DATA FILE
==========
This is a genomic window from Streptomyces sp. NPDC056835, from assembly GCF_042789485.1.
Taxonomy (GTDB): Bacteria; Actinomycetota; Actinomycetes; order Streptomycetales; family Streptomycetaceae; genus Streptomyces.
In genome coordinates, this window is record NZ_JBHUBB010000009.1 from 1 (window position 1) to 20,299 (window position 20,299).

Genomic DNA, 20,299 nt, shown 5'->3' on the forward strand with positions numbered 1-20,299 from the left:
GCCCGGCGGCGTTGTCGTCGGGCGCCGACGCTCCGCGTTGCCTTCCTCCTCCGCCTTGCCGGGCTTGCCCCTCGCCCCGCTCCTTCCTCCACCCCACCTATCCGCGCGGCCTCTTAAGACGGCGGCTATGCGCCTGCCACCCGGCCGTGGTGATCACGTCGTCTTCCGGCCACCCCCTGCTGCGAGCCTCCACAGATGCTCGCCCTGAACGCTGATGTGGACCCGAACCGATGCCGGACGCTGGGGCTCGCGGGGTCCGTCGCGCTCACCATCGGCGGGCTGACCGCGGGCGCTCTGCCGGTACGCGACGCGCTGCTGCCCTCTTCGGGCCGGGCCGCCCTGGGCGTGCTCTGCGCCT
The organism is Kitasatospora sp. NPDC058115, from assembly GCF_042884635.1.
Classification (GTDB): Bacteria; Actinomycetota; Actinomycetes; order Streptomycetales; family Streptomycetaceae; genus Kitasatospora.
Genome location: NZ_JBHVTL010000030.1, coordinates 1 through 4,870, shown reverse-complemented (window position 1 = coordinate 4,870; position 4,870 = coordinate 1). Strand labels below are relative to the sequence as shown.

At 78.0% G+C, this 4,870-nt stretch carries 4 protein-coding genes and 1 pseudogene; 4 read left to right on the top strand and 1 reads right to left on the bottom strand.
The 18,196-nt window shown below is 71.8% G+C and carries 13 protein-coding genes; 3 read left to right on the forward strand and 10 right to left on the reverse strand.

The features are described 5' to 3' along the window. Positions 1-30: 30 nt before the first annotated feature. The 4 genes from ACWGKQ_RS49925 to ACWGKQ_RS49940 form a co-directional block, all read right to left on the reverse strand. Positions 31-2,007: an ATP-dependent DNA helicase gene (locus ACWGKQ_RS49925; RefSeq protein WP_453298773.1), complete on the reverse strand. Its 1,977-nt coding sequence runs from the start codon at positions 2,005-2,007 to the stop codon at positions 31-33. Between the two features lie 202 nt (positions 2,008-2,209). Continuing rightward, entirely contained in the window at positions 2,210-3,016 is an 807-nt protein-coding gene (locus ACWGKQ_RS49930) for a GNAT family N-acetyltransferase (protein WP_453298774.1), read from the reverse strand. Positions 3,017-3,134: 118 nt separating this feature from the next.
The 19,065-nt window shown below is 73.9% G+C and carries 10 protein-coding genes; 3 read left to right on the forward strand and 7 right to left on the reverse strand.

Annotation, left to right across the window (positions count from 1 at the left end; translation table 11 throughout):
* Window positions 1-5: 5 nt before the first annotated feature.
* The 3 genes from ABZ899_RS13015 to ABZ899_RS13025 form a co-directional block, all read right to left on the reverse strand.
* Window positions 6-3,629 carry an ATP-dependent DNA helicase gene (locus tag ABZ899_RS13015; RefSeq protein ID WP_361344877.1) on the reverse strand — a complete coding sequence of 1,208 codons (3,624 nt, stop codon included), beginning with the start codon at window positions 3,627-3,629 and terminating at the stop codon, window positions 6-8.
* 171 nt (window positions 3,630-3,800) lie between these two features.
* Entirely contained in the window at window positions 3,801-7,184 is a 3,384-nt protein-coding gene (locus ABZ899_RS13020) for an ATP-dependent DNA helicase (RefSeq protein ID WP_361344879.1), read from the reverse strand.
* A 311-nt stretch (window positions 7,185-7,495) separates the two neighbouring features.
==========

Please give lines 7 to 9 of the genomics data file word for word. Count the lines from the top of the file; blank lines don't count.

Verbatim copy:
Classification (GTDB): Bacteria; Actinomycetota; Actinomycetes; order Streptomycetales; family Streptomycetaceae; genus Kitasatospora.
Genome location: NZ_JBHVTL010000030.1, coordinates 1 through 4,870, shown reverse-complemented (window position 1 = coordinate 4,870; position 4,870 = coordinate 1). Strand labels below are relative to the sequence as shown.

At 78.0% G+C, this 4,870-nt stretch carries 4 protein-coding genes and 1 pseudogene; 4 read left to right on the top strand and 1 reads right to left on the bottom strand.